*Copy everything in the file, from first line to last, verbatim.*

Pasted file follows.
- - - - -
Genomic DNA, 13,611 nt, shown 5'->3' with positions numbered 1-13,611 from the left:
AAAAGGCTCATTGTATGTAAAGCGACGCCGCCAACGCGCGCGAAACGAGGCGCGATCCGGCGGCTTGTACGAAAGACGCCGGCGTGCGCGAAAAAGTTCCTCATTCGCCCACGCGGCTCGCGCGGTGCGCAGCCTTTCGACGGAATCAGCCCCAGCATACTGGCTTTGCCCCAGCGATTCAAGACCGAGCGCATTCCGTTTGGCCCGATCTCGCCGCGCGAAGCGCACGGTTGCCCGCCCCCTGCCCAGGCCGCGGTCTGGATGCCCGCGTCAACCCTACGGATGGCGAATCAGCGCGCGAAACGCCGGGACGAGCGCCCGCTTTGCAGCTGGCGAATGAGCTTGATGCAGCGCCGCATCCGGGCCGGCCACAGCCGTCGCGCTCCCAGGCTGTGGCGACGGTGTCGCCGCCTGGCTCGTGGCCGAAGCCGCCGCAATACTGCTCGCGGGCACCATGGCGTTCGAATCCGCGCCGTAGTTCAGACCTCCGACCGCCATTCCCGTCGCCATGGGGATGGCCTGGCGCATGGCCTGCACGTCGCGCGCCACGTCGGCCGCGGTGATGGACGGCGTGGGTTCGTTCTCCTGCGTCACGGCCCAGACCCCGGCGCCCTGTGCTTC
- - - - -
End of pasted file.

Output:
Genomic DNA, 13,611 nt, shown 5'->3' with positions numbered 1-13,611 from the left:
AAAAGGCTCATTGTATGTAAAGCGACGCCGCCAACGCGCGCGAAACGAGGCGCGATCCGGCGGCTTGTACGAAAGACGCCGGCGTGCGCGAAAAAGTTCCTCATTCGCCCACGCGGCTCGCGCGGTGCGCAGCCTTTCGACGGAATCAGCCCCAGCATACTGGCTTTGCCCCAGCGATTCAAGACCGAGCGCATTCCGTTTGGCCCGATCTCGCCGCGCGAAGCGCACGGTTGCCCGCCCCCTGCCCAGGCCGCGGTCTGGATGCCCGCGTCAACCCTACGGATGGCGAATCAGCGCGCGAAACGCCGGGACGAGCGCCCGCTTTGCAGCTGGCGAATGAGCTTGATGCAGCGCCGCATCCGGGCCGGCCACAGCCGTCGCGCTCCCAGGCTGTGGCGACGGTGTCGCCGCCTGGCTCGTGGCCGAAGCCGCCGCAATACTGCTCGCGGGCACCATGGCGTTCGAATCCGCGCCGTAGTTCAGACCTCCGACCGCCATTCCCGTCGCCATGGGGATGGCCTGGCGCATGGCCTGCACGTCGCGCGCCACGTCGGCCGCGGTGATGGACGGCGTGGGTTCGTTCTCCTGCGTCACGGCCCAGACCCCGGCGCCCTGTGCTTC